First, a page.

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Mic Level or Line Level?


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I'd like to re-introduce a subject that is of particular interest me currently and it pertains to gain structure in the wireless workflow from talent mic to camera send.  I have always been told to output from Lectro receivers at a low level and to input to the recording device (recorder or camera) at mic level.  In a past post, reproduced below, John Blankenship makes a convincing argument against this and I'd love to hear further discussion.

JB Post:

For instance, let's say you are running a mic into a mixer, from whichyou have a line out cable into the Lectro transmitter and then goingmic level from the receiver into the camera...  Here's whatyou are doing signal-wise:  Your mic is feeding into a low level preampin the mixer which boosts the signal up to line level...then, thatsignal is attenuated at the input of the Lectro transmitter where the,once again, low level signal is AGAIN feeding a low level preamp whichis amplified to the point where it modulates the transmitter and thesignal is sent to the receiver which then amplifies the signal to aline level and then you are attenuating that signal back down to a miclevel, where, AGAIN it feeds a low level mic preamp which boosts itback up to line level to feed the camera's operating circuits.Mostof us are aware that the single most critical amplifying stage is a lowlevel (mic level) preamp.  It operates down near the circuit minimumswhere noise, RFI, and gremlins lurk.In the above scenario, byfeeding the camera's mic input, you are now going through THREE lowlevel amplification stages, amplifying the signal to line levelfollowing each one, and then attenuating the signal back down into thesubsequent stage.  If I were writing a White Paper on "How To Damage AnAudio Signal," the scenario of repeatedly attenuating a line levelsignal to mic level and then amplifying it back up to line level, stageafter stage, would be one of my prime suggestions.Lectroreceivers always operate at full gain in the output stage.  The levelcoming out of the Lectro receivers is then either left at that fullgain or is attenuated via a passive resistor network down to whateverlevel the operator sets it at.The simple answer:  Always run a Lectro receiver at max gain out unless it's absolutely necessary to do otherwise.Robert,I don't like the sound of Lectro's limiters, either.  They're a "brickwall" type of limiter that isn't gentle to the signal.  They are thereprimarily to prevent over-modulation (a big no-no).The bestadjustment point I've found with Lectro transmitters (for units UM200Cor later -- UM200B and earlier were calibrated differently ) is to pushthem until the limiter light just occasionally flickers on peaks -- butnot too frequently.Experiment.  Listen.  Make sure that whenyou're trying different level settings of the transmitter that you'readjusting the input of the camera with the corresponding reciprocaladjustment so you're not just hearing the camera being hit withdifferent internal levels.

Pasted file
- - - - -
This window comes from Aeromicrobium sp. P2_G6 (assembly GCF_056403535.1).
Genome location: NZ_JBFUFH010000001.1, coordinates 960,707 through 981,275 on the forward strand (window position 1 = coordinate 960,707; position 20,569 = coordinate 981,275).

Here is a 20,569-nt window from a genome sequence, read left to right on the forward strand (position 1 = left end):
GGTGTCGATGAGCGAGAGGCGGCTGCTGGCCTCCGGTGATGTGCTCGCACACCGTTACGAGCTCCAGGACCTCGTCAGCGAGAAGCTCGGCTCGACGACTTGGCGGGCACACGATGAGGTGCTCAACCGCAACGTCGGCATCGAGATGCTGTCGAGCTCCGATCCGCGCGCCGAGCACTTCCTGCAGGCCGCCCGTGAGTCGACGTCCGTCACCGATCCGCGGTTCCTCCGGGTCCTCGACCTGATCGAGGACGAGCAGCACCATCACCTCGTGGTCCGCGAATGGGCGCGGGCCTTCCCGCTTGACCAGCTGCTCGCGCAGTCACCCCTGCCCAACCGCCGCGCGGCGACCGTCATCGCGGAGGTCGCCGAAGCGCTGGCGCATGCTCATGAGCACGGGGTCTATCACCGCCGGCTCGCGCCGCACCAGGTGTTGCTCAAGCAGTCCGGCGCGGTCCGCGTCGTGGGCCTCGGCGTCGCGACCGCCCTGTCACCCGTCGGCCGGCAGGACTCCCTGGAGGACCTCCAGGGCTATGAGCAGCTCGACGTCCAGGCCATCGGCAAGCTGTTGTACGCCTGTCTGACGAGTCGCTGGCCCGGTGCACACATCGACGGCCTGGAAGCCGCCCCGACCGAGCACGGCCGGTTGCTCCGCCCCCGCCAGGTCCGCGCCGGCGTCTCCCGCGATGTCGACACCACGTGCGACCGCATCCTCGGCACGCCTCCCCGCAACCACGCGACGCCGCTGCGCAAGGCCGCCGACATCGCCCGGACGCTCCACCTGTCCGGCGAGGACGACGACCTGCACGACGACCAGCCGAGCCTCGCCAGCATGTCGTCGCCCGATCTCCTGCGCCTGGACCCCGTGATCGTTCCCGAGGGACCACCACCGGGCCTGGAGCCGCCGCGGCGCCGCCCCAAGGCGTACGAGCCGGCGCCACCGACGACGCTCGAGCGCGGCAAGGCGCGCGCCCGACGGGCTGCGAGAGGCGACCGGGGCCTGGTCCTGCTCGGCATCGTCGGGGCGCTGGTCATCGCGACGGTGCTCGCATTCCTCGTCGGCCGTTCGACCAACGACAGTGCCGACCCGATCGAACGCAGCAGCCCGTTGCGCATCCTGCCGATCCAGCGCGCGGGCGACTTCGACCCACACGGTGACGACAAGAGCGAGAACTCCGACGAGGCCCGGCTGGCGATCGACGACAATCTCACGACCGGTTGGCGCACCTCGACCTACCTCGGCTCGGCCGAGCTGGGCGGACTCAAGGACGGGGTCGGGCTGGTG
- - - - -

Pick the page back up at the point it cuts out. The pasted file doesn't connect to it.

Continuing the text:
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What I am saying is that if you have to have the camera level controls wide open to get a -20dbfs reference level going in at line level, you'd be better served to change the input on the camera to mi

I have read all the post and i think i help out in cleaning up some seriously but understanding of audio gain staging. 1- Let's be really clear, Gain staging is NOT about listening and hearing if

Don't over complicate it.   1. You set the transmitter gain properly. 2. Max the receiver output. 3. Line input to the MixPre. 4. Gain up the channel until your meters are whe

I think something that matters here is the camera circuitry. 

If the camera is set for line level, is it simply attenuating the input and sending it through the same pre amp circuitry it would be going through at mic level?  What exactly does the knob adjustment on the camera do, affect the input gain or the output to "tape" level?

I have discovered, on the EX1 for example, that if you max out the Letro 411 and go in at line level, then the "fader" or knob on the camera needs to be virtually maxed out for a near appropriate level.  If the knob is set at '5', which is marked in white on the camera indicating what I imagine is the suggested setting, and mic level is used, then -25 on the Lectro 411 seems to get the "correct" level on the camera when tone is sent via the mixer to the Tx at -20dB.

Perhaps the next experiment at David Waelder's house can be testing noise levels on the final "tape" when each method is used.

Robert

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"   I have always been told ...  "

by who??

and not always, as JB has informed you otherwise...

what did Lectro tell you??

and in addition to JB's excellent observations, keep in mind that in any transmission line, a signal measured in thousandths of a volt is much closer to any little noise that might also be picked up in that line, (this is called a low signal to noise ratio!), and a 1 volt (line level) signal traveling on the same line will have a much greater s/n ratio; at mic level, the noise might be "heard" along with the audio, but the same amount of noise is totally buried at line level.

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I have ALWAYS run Lectros at Line level into either the Cooper and now the Cantar. I have seen a lot of people here running the Lectro at mic level going into their mixers with the preamp in line. Whatever JB says is correct.

 

There's something called gain staging. And this is certainly inappropriate gain staging.